The failed Baltimore Fishmarket entertainment complex downtown may finally have found a savior who can get its doors opened again.
Prominent Baltimore developer David Cordish is negotiating details of a partnership agreement with the Fishmarket's Boston owner that could lead to the reopening of the facility, which has been closed for four years, city officials said yesterday.
Though the talks still could hit a snag, officials were optimistic enough that the parties will reach a final agreement that they have put on hold threats made last month to begin condemnation proceedings against the Fishmarket.
"The only reason we haven't moved quickly on that [condemnation] is that David Cordish has now entered the picture. He has an agreement to come in with some kind of partnership arrangement, the details of which I don't have," Mayor Kurt L. Schmoke said at his weekly press briefing yesterday.
Mr. Schmoke, who said that he has talked to Mr. Cordish twice about the Fishmarket, added, "We've got a new player into this matter who wants to move things forward. He's got a track record with the city that is very credible. He gives us some confidence that we may get to a resolution of this matter soon. The condemnation option is still there."
Mr. Cordish -- who has developed and managed office buildings and retail and entertainment centers here and around the country -- was said by his office yesterday to be out of the country and unavailable for comment. Officials at the McCourt Co., owner of the Fishmarket, referred all questions about the talks with Mr. Cordish to company president Frank McCourt, who could not be reached for comment.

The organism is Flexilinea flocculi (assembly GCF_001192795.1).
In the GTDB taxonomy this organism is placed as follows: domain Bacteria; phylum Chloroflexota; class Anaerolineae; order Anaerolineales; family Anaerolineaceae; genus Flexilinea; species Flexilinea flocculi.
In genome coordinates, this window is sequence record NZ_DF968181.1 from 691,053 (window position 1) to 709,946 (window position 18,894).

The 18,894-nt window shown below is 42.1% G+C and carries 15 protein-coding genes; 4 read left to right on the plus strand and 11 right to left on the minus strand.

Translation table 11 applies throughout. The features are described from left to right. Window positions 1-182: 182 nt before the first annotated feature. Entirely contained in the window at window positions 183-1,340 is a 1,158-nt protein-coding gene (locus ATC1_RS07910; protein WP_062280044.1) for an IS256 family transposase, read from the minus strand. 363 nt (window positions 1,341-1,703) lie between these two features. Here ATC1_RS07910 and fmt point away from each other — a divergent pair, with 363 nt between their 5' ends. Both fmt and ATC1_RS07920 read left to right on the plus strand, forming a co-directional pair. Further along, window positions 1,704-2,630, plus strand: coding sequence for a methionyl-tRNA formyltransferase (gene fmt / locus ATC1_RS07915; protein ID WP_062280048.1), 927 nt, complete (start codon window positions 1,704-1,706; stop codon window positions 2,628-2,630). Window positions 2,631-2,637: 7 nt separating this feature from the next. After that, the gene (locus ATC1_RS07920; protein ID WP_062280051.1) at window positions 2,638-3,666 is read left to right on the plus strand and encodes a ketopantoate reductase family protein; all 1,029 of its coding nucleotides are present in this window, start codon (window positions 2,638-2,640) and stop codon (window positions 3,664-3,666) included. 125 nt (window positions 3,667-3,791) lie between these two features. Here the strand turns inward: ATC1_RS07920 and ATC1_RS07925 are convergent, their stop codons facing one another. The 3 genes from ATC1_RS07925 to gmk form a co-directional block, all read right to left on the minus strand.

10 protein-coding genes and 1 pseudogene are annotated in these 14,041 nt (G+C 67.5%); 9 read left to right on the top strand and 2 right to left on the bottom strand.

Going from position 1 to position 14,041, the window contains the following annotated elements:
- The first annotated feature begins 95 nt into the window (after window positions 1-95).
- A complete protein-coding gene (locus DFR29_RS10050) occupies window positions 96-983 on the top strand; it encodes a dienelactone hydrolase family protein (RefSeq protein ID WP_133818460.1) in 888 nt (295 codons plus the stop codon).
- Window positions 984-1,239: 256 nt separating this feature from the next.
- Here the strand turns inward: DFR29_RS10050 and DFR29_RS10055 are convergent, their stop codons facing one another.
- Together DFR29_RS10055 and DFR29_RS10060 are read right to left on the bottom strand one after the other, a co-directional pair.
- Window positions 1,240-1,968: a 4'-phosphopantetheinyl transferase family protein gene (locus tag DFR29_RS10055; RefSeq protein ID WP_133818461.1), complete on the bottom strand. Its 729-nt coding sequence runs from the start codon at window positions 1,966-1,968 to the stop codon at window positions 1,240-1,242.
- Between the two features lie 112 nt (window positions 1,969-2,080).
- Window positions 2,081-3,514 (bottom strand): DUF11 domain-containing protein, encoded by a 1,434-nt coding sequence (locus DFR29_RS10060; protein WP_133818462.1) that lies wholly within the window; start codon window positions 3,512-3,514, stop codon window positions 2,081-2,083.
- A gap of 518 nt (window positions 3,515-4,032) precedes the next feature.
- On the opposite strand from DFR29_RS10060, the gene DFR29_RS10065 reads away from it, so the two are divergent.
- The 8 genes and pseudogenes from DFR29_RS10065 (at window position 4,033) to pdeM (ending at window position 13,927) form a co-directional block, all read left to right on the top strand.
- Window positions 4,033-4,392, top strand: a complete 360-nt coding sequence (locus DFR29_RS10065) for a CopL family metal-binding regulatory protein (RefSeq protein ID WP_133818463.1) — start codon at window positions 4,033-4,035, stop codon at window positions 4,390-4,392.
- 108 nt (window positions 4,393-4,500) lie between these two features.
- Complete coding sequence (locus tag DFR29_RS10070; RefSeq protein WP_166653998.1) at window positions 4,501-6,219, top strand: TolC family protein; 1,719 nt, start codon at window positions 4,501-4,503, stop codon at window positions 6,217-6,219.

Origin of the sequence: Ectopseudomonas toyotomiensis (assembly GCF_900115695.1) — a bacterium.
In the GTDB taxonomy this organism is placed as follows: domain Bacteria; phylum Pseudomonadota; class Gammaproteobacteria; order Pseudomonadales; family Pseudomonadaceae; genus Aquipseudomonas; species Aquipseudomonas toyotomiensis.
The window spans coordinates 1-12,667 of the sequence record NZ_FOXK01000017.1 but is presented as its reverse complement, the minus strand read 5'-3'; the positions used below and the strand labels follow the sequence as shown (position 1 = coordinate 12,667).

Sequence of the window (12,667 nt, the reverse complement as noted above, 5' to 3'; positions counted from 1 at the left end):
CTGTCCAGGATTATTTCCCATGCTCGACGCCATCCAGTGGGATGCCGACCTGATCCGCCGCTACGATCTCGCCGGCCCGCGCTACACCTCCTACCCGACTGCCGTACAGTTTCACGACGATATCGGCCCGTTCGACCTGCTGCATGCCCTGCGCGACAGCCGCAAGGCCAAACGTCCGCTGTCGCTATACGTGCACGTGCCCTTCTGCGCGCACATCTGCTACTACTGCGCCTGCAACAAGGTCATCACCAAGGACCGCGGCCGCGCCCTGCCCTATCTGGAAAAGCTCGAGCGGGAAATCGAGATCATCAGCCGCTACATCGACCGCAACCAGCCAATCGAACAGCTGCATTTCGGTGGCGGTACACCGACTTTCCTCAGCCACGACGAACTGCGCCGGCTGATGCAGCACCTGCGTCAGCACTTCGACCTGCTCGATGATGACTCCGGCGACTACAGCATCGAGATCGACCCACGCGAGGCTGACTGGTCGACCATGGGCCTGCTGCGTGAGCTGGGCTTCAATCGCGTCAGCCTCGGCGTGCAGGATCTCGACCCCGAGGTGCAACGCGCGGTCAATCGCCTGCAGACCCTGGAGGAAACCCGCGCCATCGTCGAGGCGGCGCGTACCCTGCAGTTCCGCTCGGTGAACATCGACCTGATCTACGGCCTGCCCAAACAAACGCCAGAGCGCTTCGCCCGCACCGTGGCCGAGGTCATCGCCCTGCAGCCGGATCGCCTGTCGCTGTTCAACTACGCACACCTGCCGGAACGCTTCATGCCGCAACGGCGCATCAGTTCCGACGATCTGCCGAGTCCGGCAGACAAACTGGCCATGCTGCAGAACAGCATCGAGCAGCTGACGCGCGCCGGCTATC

Since it closed in July 1989, the Fishmarket has become a dilapidated eyesore and a drain on the city's ambitious plans to pump new life into the Market Place corridor just east of the Gallery at Harborplace. Last month, Mr. Schmoke threatened that the city might take legal action to gain control of the Fishmarket, which owes several hundred thousand dollars in back property taxes, officials say.
The city sold the 1906 landmark, which for decades was the city's leading commercial fish market, to the McCourt Co. for $900,000 in 1985. The company spent $25 million turning the building into half a dozen themed nightclubs and bars and a 1,000-seat concert hall and opened it in November 1988. But McCourt abruptly closed the complex less than a year later after a dispute with its operator, Nashville-based Opryland USA. Several efforts to reopen it have been unsuccessful.
Michael V. Seipp, vice president of the quasi-public Baltimore Development Corp., said Mr. Cordish told him that he was seeking a 50-50 partnership with the McCourt Co. in the project but that the amount of his investment and other financial details have yet to be worked out.
"What Mr. Cordish is bringing is experience in hands-on management of an entertainment complex," Mr. Seipp said. Among the projects Mr. Cordish has been involved in, he said, are large entertainment centers in Houston and Salt Lake City.
Mr. Seipp says Mr. Cordish sees the Fishmarket "as reopening similar to what it's been before" but with more of an emphasis on family-oriented entertainment on weekend afternoons.
Among the Baltimore area projects Mr. Cordish has been involved in are the recent renovation of the historic Furness House on South Street downtown and the renovation of Joppatowne Plaza in Harford County. Mr. Cordish's firm, the Cordish Co., is also part-owner of North Carroll Plaza in Hampstead in Carroll County.